Consider two ellipses, touching each other at a point (i.e. they've a common tangent at that point). It is given that they also have two more external common tangents, which when extended meet at P. The centres of the ellipses are A and B.
Prove that A, B, P are collinear.
I've attached a diagram, for the sake of clarity -
I tried using coordinate geometry for this, assuming one to be a standard ellipse (axes parallel to coordinate axes) and the other to be any touching ellipse. This method is really cumbersome - finding the equation of the second ellipse, the tangents, and then the intersection point is not at all elegant and seems very time consuming.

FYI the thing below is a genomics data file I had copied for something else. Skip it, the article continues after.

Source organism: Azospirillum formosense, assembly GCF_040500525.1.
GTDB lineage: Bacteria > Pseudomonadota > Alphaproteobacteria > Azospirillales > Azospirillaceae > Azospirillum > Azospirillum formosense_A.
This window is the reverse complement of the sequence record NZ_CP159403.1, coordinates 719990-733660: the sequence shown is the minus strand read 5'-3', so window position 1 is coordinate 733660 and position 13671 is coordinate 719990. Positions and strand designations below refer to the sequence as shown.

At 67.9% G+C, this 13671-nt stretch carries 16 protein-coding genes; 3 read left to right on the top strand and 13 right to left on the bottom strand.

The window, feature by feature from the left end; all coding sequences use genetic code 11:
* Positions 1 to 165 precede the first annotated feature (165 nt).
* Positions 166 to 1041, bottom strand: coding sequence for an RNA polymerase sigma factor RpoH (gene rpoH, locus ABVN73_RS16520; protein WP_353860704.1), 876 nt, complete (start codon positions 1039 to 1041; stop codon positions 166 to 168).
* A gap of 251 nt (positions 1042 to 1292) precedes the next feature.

However, it is important to note that the combined equation of tangents from point P to both ellipses should be identical. (if that helps?)
Nevertheless, this problem can probably be solved easily using the geometrical properties of an ellipse (I'm not sure how, but seems like it'll be better than a pure coordinate geometry solution).
So, how to prove the collinearity of those 3 points? Please explain with a detailed solution.
P.S. Of course, if possible, it'll be great to know how to solve it using both methods (or more) - analytic geometry and pure geometry.